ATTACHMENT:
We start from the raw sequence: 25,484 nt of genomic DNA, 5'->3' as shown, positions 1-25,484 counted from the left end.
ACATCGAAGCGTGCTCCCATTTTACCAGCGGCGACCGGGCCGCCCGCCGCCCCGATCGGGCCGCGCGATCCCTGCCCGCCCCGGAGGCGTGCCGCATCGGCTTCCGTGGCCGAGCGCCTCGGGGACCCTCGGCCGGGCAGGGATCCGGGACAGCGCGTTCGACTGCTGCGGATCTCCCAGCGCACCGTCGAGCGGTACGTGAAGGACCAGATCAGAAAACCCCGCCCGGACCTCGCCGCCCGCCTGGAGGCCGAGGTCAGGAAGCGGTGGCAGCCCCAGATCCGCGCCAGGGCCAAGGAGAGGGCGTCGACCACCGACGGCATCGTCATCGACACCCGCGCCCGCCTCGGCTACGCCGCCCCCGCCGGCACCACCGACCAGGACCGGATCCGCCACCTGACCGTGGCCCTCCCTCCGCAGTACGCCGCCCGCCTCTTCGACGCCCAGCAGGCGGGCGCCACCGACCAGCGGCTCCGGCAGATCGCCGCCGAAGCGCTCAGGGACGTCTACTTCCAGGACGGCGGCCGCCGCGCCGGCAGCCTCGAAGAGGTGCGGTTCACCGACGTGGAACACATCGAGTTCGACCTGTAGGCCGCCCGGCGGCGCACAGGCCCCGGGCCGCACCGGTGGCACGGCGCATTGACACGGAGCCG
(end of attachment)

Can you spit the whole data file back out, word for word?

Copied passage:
We start from the raw sequence: 25,484 nt of genomic DNA, 5'->3' as shown, positions 1-25,484 counted from the left end.
ACATCGAAGCGTGCTCCCATTTTACCAGCGGCGACCGGGCCGCCCGCCGCCCCGATCGGGCCGCGCGATCCCTGCCCGCCCCGGAGGCGTGCCGCATCGGCTTCCGTGGCCGAGCGCCTCGGGGACCCTCGGCCGGGCAGGGATCCGGGACAGCGCGTTCGACTGCTGCGGATCTCCCAGCGCACCGTCGAGCGGTACGTGAAGGACCAGATCAGAAAACCCCGCCCGGACCTCGCCGCCCGCCTGGAGGCCGAGGTCAGGAAGCGGTGGCAGCCCCAGATCCGCGCCAGGGCCAAGGAGAGGGCGTCGACCACCGACGGCATCGTCATCGACACCCGCGCCCGCCTCGGCTACGCCGCCCCCGCCGGCACCACCGACCAGGACCGGATCCGCCACCTGACCGTGGCCCTCCCTCCGCAGTACGCCGCCCGCCTCTTCGACGCCCAGCAGGCGGGCGCCACCGACCAGCGGCTCCGGCAGATCGCCGCCGAAGCGCTCAGGGACGTCTACTTCCAGGACGGCGGCCGCCGCGCCGGCAGCCTCGAAGAGGTGCGGTTCACCGACGTGGAACACATCGAGTTCGACCTGTAGGCCGCCCGGCGGCGCACAGGCCCCGGGCCGCACCGGTGGCACGGCGCATTGACACGGAGCCG